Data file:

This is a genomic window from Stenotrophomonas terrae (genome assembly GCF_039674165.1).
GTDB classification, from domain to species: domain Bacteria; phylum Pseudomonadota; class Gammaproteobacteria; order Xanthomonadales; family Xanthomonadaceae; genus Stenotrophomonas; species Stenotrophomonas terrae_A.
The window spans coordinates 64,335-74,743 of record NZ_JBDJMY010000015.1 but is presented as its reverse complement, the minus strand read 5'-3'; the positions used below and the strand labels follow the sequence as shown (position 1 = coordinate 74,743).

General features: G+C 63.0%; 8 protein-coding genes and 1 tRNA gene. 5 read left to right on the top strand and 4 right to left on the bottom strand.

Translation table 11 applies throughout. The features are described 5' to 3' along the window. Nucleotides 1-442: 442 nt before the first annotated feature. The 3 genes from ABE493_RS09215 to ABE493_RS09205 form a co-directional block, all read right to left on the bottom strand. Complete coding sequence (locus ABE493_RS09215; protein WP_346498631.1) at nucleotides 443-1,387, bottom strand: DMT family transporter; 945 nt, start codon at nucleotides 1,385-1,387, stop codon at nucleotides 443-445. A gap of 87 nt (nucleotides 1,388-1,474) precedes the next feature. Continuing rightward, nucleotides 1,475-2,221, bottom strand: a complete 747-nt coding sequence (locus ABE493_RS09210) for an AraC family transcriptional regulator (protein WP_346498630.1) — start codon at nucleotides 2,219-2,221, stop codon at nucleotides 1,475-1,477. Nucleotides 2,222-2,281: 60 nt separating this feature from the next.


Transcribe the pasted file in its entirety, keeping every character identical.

This is a genomic window from Stenotrophomonas terrae (genome assembly GCF_039674165.1).
GTDB classification, from domain to species: domain Bacteria; phylum Pseudomonadota; class Gammaproteobacteria; order Xanthomonadales; family Xanthomonadaceae; genus Stenotrophomonas; species Stenotrophomonas terrae_A.
The window spans coordinates 64,335-74,743 of record NZ_JBDJMY010000015.1 but is presented as its reverse complement, the minus strand read 5'-3'; the positions used below and the strand labels follow the sequence as shown (position 1 = coordinate 74,743).

General features: G+C 63.0%; 8 protein-coding genes and 1 tRNA gene. 5 read left to right on the top strand and 4 right to left on the bottom strand.

Translation table 11 applies throughout. The features are described 5' to 3' along the window. Nucleotides 1-442: 442 nt before the first annotated feature. The 3 genes from ABE493_RS09215 to ABE493_RS09205 form a co-directional block, all read right to left on the bottom strand. Complete coding sequence (locus ABE493_RS09215; protein WP_346498631.1) at nucleotides 443-1,387, bottom strand: DMT family transporter; 945 nt, start codon at nucleotides 1,385-1,387, stop codon at nucleotides 443-445. A gap of 87 nt (nucleotides 1,388-1,474) precedes the next feature. Continuing rightward, nucleotides 1,475-2,221, bottom strand: a complete 747-nt coding sequence (locus ABE493_RS09210) for an AraC family transcriptional regulator (protein WP_346498630.1) — start codon at nucleotides 2,219-2,221, stop codon at nucleotides 1,475-1,477. Nucleotides 2,222-2,281: 60 nt separating this feature from the next.